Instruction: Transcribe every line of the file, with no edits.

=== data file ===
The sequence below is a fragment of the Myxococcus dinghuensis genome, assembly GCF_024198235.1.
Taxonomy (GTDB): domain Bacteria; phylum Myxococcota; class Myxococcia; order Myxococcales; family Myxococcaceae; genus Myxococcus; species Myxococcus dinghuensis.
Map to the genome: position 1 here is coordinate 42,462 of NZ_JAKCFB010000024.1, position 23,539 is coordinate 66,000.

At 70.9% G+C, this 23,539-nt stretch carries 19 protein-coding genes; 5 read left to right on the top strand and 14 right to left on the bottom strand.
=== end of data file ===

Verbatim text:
The sequence below is a fragment of the Myxococcus dinghuensis genome, assembly GCF_024198235.1.
Taxonomy (GTDB): domain Bacteria; phylum Myxococcota; class Myxococcia; order Myxococcales; family Myxococcaceae; genus Myxococcus; species Myxococcus dinghuensis.
Map to the genome: position 1 here is coordinate 42,462 of NZ_JAKCFB010000024.1, position 23,539 is coordinate 66,000.

At 70.9% G+C, this 23,539-nt stretch carries 19 protein-coding genes; 5 read left to right on the top strand and 14 right to left on the bottom strand.